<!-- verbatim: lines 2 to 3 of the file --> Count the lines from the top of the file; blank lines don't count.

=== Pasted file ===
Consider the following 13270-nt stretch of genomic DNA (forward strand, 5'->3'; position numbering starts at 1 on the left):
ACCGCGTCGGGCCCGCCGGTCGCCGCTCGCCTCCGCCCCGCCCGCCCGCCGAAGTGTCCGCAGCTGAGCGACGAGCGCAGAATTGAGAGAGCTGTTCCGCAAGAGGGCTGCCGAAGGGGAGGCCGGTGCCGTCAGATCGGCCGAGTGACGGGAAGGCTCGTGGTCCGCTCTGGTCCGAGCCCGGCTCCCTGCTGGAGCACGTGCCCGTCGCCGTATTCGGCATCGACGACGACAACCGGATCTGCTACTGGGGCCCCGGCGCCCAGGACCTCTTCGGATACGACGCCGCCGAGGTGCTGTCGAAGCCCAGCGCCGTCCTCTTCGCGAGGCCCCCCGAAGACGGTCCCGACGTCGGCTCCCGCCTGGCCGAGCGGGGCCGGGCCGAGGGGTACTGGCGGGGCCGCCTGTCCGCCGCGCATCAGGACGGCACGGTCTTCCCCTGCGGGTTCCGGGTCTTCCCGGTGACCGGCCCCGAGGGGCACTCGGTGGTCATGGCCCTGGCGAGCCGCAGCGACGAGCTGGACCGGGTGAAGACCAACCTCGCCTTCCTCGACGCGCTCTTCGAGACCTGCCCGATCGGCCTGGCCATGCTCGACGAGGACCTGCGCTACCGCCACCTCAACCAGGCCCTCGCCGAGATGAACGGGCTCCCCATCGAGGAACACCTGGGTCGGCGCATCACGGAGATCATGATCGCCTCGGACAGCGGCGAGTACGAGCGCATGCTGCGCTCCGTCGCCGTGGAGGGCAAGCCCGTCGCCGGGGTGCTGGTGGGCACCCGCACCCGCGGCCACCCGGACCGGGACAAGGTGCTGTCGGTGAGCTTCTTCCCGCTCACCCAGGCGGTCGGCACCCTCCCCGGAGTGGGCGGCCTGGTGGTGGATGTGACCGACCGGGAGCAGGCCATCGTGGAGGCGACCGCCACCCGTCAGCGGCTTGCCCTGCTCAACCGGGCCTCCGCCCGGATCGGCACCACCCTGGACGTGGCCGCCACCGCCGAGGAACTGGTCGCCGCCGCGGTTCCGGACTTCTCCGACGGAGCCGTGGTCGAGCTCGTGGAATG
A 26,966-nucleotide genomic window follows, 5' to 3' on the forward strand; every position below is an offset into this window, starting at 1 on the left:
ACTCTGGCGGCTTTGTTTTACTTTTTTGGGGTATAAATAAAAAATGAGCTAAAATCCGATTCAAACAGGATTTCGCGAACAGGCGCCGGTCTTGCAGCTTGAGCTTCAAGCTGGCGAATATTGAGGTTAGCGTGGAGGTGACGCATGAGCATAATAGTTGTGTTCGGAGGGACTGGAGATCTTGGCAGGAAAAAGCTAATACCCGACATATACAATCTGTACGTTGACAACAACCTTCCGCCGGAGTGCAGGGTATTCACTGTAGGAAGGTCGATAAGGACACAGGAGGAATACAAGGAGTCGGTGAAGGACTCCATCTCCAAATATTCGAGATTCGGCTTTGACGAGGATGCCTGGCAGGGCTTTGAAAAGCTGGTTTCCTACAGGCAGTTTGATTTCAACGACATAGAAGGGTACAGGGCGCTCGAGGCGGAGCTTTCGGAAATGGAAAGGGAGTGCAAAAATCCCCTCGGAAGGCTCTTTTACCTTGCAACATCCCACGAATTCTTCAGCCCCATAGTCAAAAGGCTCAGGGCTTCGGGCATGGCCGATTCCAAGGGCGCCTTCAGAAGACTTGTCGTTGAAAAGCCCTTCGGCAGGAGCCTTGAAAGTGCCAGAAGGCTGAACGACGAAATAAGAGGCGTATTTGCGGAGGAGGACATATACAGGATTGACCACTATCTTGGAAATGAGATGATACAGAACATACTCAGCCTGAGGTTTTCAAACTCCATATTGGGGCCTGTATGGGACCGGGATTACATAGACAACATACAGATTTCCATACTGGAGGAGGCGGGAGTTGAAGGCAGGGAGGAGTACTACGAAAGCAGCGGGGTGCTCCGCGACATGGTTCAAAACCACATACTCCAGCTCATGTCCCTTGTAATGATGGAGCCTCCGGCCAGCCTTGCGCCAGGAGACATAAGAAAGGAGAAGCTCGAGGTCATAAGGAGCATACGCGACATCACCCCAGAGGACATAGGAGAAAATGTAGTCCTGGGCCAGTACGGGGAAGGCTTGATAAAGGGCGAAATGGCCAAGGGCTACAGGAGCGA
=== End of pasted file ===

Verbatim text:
ACCGCGTCGGGCCCGCCGGTCGCCGCTCGCCTCCGCCCCGCCCGCCCGCCGAAGTGTCCGCAGCTGAGCGACGAGCGCAGAATTGAGAGAGCTGTTCCGCAAGAGGGCTGCCGAAGGGGAGGCCGGTGCCGTCAGATCGGCCGAGTGACGGGAAGGCTCGTGGTCCGCTCTGGTCCGAGCCCGGCTCCCTGCTGGAGCACGTGCCCGTCGCCGTATTCGGCATCGACGACGACAACCGGATCTGCTACTGGGGCCCCGGCGCCCAGGACCTCTTCGGATACGACGCCGCCGAGGTGCTGTCGAAGCCCAGCGCCGTCCTCTTCGCGAGGCCCCCCGAAGACGGTCCCGACGTCGGCTCCCGCCTGGCCGAGCGGGGCCGGGCCGAGGGGTACTGGCGGGGCCGCCTGTCCGCCGCGCATCAGGACGGCACGGTCTTCCCCTGCGGGTTCCGGGTCTTCCCGGTGACCGGCCCCGAGGGGCACTCGGTGGTCATGGCCCTGGCGAGCCGCAGCGACGAGCTGGACCGGGTGAAGACCAACCTCGCCTTCCTCGACGCGCTCTTCGAGACCTGCCCGATCGGCCTGGCCATGCTCGACGAGGACCTGCGCTACCGCCACCTCAACCAGGCCCTCGCCGAGATGAACGGGCTCCCCATCGAGGAACACCTGGGTCGGCGCATCACGGAGATCATGATCGCCTCGGACAGCGGCGAGTACGAGCGCATGCTGCGCTCCGTCGCCGTGGAGGGCAAGCCCGTCGCCGGGGTGCTGGTGGGCACCCGCACCCGCGGCCACCCGGACCGGGACAAGGTGCTGTCGGTGAGCTTCTTCCCGCTCACCCAGGCGGTCGGCACCCTCCCCGGAGTGGGCGGCCTGGTGGTGGATGTGACCGACCGGGAGCAGGCCATCGTGGAGGCGACCGCCACCCGTCAGCGGCTTGCCCTGCTCAACCGGGCCTCCGCCCGGATCGGCACCACCCTGGACGTGGCCGCCACCGCCGAGGAACTGGTCGCCGCCGCGGTTCCGGACTTCTCCGACGGAGCCGTGGTCGAGCTCGTGGAATG
A 26,966-nucleotide genomic window follows, 5' to 3' on the forward strand; every position below is an offset into this window, starting at 1 on the left: